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Why Your Brand Sounds Like a Parrot on Social Media
Posted on November 5th 2013
As a social media company it’s our job to know about trends in social media and marketing. We need to stay on top of what’s hot and what’s not, what’s working for specific industries vs. other industries, and how to make the best impact for our customers. We have a few social media channels for our brand and we make it a point to try and differentiate the content so that you’ll get a variety of information and so that we won’t sound like parrots. But many brands do sound like parrots, repeating the same things on every social network they are on and it gets redundant, boring, and starts to sound like white noise to their customers.
Like it or not, we [brands] have become publishers, and when you think about it, in order to survive, we need to share unique content across different channels or at least learn how to repackage it so that it doesn’t sound like the same thing we just said on another network.
Nowadays we can reach your customers on multiple platforms from email to social networks. Part of our job as a publisher is to choose interesting content for those customers that is not only relevant and easy to consume on those networks, but easy to share as well. Customers need to be given a reason to follow all of our social media profiles. If we’re saying the same thing on every channel, why should they follow us on every channel?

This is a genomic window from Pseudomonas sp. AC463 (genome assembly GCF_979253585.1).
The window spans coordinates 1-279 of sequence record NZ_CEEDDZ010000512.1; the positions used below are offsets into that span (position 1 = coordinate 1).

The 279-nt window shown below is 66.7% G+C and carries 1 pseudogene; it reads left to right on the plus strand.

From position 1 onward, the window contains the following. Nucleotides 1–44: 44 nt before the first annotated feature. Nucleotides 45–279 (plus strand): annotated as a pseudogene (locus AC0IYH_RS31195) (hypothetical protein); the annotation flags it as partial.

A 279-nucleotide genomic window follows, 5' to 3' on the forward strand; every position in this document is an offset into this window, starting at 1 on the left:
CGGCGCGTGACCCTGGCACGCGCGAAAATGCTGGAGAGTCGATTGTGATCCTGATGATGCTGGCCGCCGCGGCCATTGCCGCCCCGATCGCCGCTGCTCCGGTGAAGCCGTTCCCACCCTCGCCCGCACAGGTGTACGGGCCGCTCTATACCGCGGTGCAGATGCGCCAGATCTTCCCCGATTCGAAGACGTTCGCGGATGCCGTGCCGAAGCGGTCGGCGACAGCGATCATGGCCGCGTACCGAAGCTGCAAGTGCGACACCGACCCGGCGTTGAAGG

At Social Strand, we have specific guidelines for how we handle certain channels. For example, on LinkedIn, which is where most of our customers are, we gear our corporate updates to the following: Corporate Social Strand Media news, webinars, social media for business articles, and SlideShare presentations (and not just our own) and some niche blog articles. We post a couple of times a week. On SlideShare we post: Case studies, Market research, How-To’s, Marketing Theory/Best Practices. We post on an as needed basis. We don’t have a Facebook corporate page, nor a Pinterest account because we don’t feel like that’s a good use of our time. But in both cases, we’re not saying the same thing on those channels.
Are there exceptions to the guidelines? Sure, there’s always exceptions. But it’s shouldn’t be an everyday occurrence. There will always be some content that gets duplicated on the different platforms, but it should be repackaged to sound different or should be dissected to only include parts of it; and it shouldn’t be on every platform everyday. For example, back in August we created a SlideShare deck about social media statistics for the different social networks. We then took a portion of that deck and created a blog around the data points. We shared the SlideShare deck on LinkedIn (Social Media By the Numbers), but the blog post we shared on Twitter had to do with how to find your customers on social networks.
Steps to differentiate your content:
- Update your bio. In your bio on each platform say what you post/tweet about and then if there’s enough room, point out the other social networks where you talk about other stuff.
- Segment your content. Strategize how you are going to deliver your content by separating out your content categories for each social network.
- Assign networks to individuals to manage. If your resources allow you, try splitting up the responsibilities of the social networks and assigning owners to each network.
- Stick to it. It will be hard to make this change, but try doing it for a week and see what happens.
Image credit: commons.wikimedia.org